Listen to the chant one time, repeat it line by line, and then chant it all together. Chants/song are separated into parts so make teams and assign them a part of the chant. When their part comes on then those students stand up and sing their lines. You can switch the parts and have them continue until each team has sung those parts.

Each time you meet the students, try to start the classes by singing the chants and song. This is a good review for them to remember the key expressions.

For Fun Time sections, just teach it as a role play. Watch the video, check the expressions, and practice and repeat with your partner.

Play together/Listen and Play/Speak and Play

Try to prepare your own games or find some on Waygook & korshare. The textbook games are really boring most of the time. I try to adapt these games and make them into something more interesting.

Make active games that get the kids up and moving. This is more enjoyable then just having kids sit at their desk. Please be warned that active games do make classes a little bit crazy!

Speak and Read 

Speak and Read is always boring because you have to drill the key expressions over and over. There are two ways that I teach this section. The first way is just teaching it from the CD-Rom. Listen to the dialogue and repeat it.

The second way I teach this section is by making a PPT. I put the key expressions on a slide and add funny gifs or picture of K-pop idols. This helps students to stay engaged but sometimes they do start laughing and straying off topic because of the gifs. Funny gifs and K-pop pictures make it more fun for students to practice the key expressions.

Storyland

Storyland or some story sections are included in 3rd and 4th grade textbooks. These are short stories with about 3 -4 characters. I start these sections by watching the video clips then practicing together line by line. Give each student a script and team. They do rock, scissors, papers to decide roles.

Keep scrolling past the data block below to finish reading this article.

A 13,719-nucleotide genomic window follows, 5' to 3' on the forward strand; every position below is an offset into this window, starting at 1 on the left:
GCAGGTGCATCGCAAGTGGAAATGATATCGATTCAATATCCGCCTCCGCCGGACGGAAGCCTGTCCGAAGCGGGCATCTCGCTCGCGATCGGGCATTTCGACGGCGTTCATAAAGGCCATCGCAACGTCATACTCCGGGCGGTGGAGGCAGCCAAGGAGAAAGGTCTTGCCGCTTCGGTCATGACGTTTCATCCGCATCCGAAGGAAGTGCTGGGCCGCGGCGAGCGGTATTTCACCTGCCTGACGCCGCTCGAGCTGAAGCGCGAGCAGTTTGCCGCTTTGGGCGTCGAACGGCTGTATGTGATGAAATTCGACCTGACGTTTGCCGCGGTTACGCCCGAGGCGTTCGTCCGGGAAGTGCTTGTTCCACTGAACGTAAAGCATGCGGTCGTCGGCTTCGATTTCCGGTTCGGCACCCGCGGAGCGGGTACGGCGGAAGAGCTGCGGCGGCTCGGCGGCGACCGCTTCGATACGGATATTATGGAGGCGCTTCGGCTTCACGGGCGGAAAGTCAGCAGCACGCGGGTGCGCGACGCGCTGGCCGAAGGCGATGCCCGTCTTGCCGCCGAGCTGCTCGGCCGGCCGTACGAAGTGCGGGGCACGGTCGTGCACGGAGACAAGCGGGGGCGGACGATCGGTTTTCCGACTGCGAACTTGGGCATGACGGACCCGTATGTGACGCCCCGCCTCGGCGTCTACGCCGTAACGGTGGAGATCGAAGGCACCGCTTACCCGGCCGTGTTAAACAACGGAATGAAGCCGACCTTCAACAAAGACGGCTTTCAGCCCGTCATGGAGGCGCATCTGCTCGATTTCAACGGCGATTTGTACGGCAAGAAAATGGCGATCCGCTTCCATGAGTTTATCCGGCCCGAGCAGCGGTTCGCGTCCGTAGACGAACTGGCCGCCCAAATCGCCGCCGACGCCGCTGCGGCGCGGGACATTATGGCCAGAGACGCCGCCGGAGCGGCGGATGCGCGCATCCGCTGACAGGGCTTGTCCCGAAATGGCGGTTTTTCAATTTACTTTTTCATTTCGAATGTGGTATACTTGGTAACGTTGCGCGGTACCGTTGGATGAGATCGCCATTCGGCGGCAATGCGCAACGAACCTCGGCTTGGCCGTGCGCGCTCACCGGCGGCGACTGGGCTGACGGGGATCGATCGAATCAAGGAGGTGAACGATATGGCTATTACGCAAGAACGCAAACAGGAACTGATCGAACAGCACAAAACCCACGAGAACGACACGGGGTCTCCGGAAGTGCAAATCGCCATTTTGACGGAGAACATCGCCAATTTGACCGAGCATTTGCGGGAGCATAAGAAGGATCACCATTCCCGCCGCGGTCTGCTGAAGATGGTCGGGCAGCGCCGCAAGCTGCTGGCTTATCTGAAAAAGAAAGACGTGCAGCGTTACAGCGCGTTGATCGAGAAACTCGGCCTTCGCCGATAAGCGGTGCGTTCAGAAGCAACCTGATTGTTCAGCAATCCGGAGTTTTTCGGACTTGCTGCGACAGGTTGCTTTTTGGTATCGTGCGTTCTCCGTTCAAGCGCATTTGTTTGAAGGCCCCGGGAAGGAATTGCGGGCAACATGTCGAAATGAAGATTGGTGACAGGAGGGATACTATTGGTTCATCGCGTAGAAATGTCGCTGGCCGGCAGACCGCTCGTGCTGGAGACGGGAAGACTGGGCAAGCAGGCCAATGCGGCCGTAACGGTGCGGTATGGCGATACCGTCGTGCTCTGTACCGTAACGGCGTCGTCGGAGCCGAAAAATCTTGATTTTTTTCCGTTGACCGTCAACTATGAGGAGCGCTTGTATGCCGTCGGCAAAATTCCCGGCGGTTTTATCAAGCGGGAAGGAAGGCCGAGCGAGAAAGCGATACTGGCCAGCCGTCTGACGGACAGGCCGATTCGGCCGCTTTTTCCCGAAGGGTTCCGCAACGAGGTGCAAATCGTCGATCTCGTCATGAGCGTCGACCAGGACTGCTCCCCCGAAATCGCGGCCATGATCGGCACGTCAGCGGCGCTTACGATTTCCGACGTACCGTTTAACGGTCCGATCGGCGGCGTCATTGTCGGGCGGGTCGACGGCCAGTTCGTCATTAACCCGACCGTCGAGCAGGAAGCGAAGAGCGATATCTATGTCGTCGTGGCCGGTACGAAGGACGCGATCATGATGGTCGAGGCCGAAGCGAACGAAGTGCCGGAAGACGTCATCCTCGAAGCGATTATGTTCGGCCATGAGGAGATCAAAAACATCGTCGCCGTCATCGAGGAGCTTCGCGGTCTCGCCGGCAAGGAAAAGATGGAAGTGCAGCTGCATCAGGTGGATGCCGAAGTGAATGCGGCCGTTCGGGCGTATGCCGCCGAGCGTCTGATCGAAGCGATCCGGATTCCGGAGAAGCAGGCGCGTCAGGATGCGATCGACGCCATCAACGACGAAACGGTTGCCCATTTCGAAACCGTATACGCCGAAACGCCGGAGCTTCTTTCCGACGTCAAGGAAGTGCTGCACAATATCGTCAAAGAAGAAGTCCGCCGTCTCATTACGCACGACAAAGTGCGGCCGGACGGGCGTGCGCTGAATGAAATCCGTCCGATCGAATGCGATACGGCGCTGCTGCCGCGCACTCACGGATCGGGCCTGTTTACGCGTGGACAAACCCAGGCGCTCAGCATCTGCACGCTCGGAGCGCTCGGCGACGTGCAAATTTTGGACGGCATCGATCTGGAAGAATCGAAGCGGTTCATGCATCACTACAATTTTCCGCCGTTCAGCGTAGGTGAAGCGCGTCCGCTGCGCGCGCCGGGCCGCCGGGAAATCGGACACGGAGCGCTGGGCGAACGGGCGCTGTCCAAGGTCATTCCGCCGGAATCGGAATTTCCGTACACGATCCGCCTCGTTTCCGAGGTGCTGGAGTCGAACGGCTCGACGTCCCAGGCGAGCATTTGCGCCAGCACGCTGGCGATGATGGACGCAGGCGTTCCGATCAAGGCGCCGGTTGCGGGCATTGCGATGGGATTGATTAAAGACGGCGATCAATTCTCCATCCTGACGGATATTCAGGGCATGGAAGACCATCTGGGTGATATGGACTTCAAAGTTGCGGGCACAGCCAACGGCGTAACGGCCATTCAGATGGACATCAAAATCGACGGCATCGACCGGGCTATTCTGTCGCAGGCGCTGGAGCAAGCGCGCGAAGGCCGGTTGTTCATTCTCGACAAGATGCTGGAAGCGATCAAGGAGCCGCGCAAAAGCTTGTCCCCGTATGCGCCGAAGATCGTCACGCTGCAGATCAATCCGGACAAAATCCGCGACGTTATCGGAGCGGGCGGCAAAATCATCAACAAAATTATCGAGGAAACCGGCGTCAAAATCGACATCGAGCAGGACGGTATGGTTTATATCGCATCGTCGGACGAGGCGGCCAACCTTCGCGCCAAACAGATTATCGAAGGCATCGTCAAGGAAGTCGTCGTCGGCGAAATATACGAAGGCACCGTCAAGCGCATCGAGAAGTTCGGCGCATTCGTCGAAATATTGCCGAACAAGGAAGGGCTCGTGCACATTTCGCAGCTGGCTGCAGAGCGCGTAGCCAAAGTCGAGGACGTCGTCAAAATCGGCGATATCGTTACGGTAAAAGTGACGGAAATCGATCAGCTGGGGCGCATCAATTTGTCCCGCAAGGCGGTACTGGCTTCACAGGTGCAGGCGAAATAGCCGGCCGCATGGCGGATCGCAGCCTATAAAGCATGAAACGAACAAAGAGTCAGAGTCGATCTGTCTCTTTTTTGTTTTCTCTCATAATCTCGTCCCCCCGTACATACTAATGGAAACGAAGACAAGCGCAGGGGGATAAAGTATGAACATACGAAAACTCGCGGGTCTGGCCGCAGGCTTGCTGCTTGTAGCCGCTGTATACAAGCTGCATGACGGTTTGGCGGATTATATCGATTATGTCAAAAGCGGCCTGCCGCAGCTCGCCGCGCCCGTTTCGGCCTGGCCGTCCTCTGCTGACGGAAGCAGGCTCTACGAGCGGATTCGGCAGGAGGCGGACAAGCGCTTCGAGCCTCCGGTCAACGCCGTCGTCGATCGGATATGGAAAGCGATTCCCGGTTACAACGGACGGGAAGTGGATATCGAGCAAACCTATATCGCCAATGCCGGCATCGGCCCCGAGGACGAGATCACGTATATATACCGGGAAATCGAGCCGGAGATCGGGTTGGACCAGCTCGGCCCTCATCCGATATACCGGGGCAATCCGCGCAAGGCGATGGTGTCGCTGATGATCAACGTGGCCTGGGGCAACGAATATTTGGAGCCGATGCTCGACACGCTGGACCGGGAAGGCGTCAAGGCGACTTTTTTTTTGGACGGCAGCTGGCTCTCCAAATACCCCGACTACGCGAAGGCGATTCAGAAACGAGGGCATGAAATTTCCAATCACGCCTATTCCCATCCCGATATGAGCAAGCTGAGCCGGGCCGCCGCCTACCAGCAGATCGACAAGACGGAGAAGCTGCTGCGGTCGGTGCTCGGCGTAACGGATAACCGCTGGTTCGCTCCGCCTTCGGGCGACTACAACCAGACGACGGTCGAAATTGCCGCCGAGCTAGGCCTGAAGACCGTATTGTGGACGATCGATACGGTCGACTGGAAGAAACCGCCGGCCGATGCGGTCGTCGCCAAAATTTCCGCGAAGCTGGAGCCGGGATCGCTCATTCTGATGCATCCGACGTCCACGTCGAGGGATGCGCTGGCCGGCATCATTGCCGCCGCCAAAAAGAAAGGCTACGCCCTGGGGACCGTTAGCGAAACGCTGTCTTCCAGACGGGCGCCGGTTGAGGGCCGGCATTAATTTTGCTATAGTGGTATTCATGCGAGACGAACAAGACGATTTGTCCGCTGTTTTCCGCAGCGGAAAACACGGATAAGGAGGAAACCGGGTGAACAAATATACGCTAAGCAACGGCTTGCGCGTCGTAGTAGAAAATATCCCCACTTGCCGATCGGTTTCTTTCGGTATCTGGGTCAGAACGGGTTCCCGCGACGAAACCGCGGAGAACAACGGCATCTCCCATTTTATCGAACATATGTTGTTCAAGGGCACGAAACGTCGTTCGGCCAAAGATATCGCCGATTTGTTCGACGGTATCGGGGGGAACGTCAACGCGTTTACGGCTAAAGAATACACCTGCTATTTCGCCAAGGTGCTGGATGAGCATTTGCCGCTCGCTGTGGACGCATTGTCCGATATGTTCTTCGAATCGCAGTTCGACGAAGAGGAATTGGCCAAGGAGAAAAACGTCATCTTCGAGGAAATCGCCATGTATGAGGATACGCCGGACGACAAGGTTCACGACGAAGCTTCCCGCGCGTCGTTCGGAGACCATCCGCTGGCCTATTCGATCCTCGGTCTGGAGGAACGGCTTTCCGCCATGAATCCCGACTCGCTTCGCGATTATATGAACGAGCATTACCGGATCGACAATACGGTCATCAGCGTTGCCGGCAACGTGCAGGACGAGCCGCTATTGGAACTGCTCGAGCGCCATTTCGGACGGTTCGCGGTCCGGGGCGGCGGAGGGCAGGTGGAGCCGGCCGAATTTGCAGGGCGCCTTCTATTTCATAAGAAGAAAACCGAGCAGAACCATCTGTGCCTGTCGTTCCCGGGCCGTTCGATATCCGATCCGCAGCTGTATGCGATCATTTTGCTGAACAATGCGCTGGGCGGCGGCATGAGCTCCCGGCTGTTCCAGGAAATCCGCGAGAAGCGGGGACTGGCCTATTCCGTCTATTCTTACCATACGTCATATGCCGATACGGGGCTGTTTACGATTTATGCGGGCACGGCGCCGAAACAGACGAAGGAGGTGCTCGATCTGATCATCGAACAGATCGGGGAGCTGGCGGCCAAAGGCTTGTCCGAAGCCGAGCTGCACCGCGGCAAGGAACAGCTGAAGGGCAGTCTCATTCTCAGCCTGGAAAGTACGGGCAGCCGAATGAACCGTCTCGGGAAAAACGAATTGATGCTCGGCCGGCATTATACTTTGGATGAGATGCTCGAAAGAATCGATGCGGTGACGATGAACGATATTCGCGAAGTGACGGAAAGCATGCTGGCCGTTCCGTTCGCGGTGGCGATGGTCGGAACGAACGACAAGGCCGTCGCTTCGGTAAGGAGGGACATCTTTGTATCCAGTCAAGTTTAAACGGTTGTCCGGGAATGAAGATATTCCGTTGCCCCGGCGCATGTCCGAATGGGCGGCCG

Put 7 minutes on the timer and tell them to practice and use big body actions. After the practice time, we watch and repeat the video clip one more time. The first team comes to the front of the class and does the role play. I try to find some props so that it makes their role-play funnier.

Storyland can get a bit boring if you do role play for each lesson so I recommend trying to find other ways to teach this section.

Reviews/Projects

I usually skip the textbook reviews and just make my own game or use a bomb game on Waygook. Relay games or minute to win it games are fun for reviews. Students always have fun when there’s competition involved.

Projects are unnecessary unless you want to use them. If my co-teacher wants to do them then I try to adapt them into something more interesting.

There’s so many different styles to teach but these are just some methods that have worked well in my classes. What sections you teach will always depend on what your co-teacher wants. If you really don’t like a section, try to talk to your co-teacher and ask if you can do something else.
A fun activity is always better then the textbook. Textbooks are just there as a guide. As long as you cover the key expressions and vocabulary then anything you choose to do is fine. I hope you found these helpful in some way. ~

2 thoughts on “How to Teach EPIK Textbooks

  1. Wonderfully detailed instructional. I’m so glad you did this. Wish this had been around when I first started …two years ago. I think you’ll help a lot of people with this!